What I need is a CALMER HOUSE.

Well, I read Victoria Stilwell's Positively Blog (scroll down to find the link ).  She was talking about a new series of CD's she's put out about Canine Noise Phobias. I read about them and did a wee bit of research.  She has collaborated with Joshua Leeds and Lisa Spector.  Joshua is a psycoacoustical researcher who studies the effect of music and sound on the human nervous system.  Lisa Spector is a Juilliard trained concert pianist and is featured in the recordings.  [Joshua has found that auditory cognition in humans, as well as in dogs, is complex.  When exposed to music, the human brain methodically analyzes every interval, rhythmic nuance, instrumental density, and melodic turn.  While testing and writing the book
Through a Dog's Ear: Using Sound to Improve the Health & Behavior of Your Canine Companion
Joshua became acutely aware that many of the same human auditory cues affect canines, as well.  In test after test, dogs showed a preference for the slowest and simplest classical music.]**taken directly from Victoria Stilwell Positively "Calming" CD.**  So, I decided to try 3 of the CD's.

We recently had to go on a short trip to a smallish town in our State so I put the Thundershirt on McKenzie and got ready.  As we were about to leave, the CD's arrived.  Not wanting to waste a minute, I grabbed the Bose CD player and off we went.  Typically, she climbed into my lap.  She was pretty calm with the Thundershirt on, but I wanted to reinforce the feeling.  I started the 'Calming' CD.  It was beautiful and pretty soon, I was hearing sighs and yawns and deep breaths from all 3 dogs.  (It is not recommended that you listen to the CD when driving; however, the bus is huge and there was always Sirius Sattelite Radio for my husband to tune into while driving).  I have to tell you, we hit some pretty bumpy and narrow roads with the wind whipping us about quite a bit.  Wee McKenzie was never phased.  She did look up and around a few times but  that was always  followed by a sigh and her body relaxing.  I made sure to give her good massages as we went to encourage the relaxation.  It was truly quite remarkable.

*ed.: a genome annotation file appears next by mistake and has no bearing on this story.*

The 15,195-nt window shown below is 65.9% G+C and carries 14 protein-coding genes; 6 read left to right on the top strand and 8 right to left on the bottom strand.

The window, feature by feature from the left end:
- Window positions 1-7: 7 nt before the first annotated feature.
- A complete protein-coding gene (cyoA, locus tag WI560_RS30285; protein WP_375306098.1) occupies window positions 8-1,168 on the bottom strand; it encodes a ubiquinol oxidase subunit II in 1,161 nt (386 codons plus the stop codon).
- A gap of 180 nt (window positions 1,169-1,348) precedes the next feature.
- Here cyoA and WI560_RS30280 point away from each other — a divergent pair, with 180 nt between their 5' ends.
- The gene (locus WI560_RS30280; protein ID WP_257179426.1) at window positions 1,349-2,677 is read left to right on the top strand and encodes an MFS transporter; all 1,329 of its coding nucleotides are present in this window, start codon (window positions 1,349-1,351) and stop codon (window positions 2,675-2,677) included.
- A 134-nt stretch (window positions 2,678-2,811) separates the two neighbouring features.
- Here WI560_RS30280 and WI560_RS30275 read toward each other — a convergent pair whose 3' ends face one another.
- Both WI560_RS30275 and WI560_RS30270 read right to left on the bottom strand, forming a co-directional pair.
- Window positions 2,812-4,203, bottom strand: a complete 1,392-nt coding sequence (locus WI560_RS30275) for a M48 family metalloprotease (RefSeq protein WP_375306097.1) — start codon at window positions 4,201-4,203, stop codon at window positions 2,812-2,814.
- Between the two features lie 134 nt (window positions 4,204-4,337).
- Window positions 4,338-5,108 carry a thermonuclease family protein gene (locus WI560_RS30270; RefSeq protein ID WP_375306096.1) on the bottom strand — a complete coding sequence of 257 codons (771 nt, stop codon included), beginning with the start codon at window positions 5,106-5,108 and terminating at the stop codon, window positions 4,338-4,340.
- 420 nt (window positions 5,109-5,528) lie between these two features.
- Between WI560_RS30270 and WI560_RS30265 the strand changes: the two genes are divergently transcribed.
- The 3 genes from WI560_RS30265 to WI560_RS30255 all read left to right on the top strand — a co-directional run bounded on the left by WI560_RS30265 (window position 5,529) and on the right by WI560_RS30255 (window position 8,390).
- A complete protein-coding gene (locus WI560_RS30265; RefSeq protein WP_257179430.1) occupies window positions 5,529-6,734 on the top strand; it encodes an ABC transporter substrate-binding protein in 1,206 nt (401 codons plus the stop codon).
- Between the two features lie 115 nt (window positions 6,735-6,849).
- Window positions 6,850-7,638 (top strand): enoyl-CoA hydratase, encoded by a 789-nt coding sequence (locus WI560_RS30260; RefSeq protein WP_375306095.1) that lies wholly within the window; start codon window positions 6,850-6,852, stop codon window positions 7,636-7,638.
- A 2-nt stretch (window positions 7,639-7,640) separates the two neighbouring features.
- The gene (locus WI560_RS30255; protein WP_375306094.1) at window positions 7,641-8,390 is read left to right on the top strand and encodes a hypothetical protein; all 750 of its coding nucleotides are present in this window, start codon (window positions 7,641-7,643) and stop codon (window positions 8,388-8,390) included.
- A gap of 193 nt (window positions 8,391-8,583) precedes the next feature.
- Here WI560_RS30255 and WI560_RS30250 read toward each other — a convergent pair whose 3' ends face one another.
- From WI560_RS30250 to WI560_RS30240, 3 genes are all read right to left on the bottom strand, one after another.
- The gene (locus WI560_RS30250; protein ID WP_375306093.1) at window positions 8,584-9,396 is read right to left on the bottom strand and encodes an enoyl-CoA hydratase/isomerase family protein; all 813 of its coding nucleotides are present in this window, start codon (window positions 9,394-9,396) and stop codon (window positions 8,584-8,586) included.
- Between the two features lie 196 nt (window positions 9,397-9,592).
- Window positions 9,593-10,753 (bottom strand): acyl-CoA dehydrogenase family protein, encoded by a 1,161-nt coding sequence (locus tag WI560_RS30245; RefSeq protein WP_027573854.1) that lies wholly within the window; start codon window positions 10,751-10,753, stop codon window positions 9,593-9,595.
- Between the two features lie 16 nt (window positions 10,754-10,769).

When we got home, I put the music on at some point again, and got total relaxation from all dogs.  People walked by, school buses came and went, the mailman,......nothing phased them.  All was calm.  Ahh.  Silence is golden.  I have not tried the CD for Thunder or Fireworks yet, but I will.   In these, she incorporates -- very slowly-- the sound of Thunder or Fireworks into the CD.  It starts just music at first, then you begin to hear the sound off in the distance.  It gets louder and closer as the CD plays, but the music is continuous.  She has specific instructions on how to use these with your dogs.  I'm looking forward to trying them.  I have a great feeling I'm going to love them too.  In the meantime, I've found some of Joshua and Lisa's CD's on Amazon along with his book, if your interested.  To order Victoria's CD's, go to her website.  Remember, hers incorporate the sounds of either Thunder, Fireworks or City Sounds along with the music.  Joshua's CD's are for Calming alone.